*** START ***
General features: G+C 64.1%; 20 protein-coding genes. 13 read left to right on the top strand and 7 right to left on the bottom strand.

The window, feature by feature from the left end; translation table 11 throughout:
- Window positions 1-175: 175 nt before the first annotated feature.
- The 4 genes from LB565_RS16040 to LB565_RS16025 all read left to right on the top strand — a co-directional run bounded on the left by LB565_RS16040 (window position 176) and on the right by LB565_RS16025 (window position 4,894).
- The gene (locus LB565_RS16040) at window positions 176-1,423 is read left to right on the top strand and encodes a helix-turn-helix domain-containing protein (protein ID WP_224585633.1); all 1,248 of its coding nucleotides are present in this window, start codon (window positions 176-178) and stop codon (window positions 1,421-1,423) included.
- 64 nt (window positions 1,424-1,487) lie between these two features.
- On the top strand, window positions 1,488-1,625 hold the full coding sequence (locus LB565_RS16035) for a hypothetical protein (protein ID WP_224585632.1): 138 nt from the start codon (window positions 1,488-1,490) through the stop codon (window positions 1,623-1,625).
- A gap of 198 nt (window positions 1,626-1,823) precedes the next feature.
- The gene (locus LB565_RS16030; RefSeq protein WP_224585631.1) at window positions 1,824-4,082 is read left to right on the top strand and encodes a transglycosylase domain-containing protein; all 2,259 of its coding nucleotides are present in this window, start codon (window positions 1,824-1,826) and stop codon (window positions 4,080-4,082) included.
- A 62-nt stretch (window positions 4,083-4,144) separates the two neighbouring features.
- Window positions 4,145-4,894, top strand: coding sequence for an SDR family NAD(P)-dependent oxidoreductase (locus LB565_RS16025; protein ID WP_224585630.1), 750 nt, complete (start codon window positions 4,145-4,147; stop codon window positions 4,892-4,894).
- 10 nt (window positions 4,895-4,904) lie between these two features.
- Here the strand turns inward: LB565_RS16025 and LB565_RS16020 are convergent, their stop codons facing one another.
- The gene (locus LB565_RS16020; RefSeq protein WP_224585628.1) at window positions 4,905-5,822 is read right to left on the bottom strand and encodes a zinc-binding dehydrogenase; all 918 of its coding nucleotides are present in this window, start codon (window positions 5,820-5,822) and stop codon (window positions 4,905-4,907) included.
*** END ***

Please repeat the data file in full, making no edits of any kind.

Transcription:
General features: G+C 64.1%; 20 protein-coding genes. 13 read left to right on the top strand and 7 right to left on the bottom strand.

The window, feature by feature from the left end; translation table 11 throughout:
- Window positions 1-175: 175 nt before the first annotated feature.
- The 4 genes from LB565_RS16040 to LB565_RS16025 all read left to right on the top strand — a co-directional run bounded on the left by LB565_RS16040 (window position 176) and on the right by LB565_RS16025 (window position 4,894).
- The gene (locus LB565_RS16040) at window positions 176-1,423 is read left to right on the top strand and encodes a helix-turn-helix domain-containing protein (protein ID WP_224585633.1); all 1,248 of its coding nucleotides are present in this window, start codon (window positions 176-178) and stop codon (window positions 1,421-1,423) included.
- 64 nt (window positions 1,424-1,487) lie between these two features.
- On the top strand, window positions 1,488-1,625 hold the full coding sequence (locus LB565_RS16035) for a hypothetical protein (protein ID WP_224585632.1): 138 nt from the start codon (window positions 1,488-1,490) through the stop codon (window positions 1,623-1,625).
- A gap of 198 nt (window positions 1,626-1,823) precedes the next feature.
- The gene (locus LB565_RS16030; RefSeq protein WP_224585631.1) at window positions 1,824-4,082 is read left to right on the top strand and encodes a transglycosylase domain-containing protein; all 2,259 of its coding nucleotides are present in this window, start codon (window positions 1,824-1,826) and stop codon (window positions 4,080-4,082) included.
- A 62-nt stretch (window positions 4,083-4,144) separates the two neighbouring features.
- Window positions 4,145-4,894, top strand: coding sequence for an SDR family NAD(P)-dependent oxidoreductase (locus LB565_RS16025; protein ID WP_224585630.1), 750 nt, complete (start codon window positions 4,145-4,147; stop codon window positions 4,892-4,894).
- 10 nt (window positions 4,895-4,904) lie between these two features.
- Here the strand turns inward: LB565_RS16025 and LB565_RS16020 are convergent, their stop codons facing one another.
- The gene (locus LB565_RS16020; RefSeq protein WP_224585628.1) at window positions 4,905-5,822 is read right to left on the bottom strand and encodes a zinc-binding dehydrogenase; all 918 of its coding nucleotides are present in this window, start codon (window positions 5,820-5,822) and stop codon (window positions 4,905-4,907) included.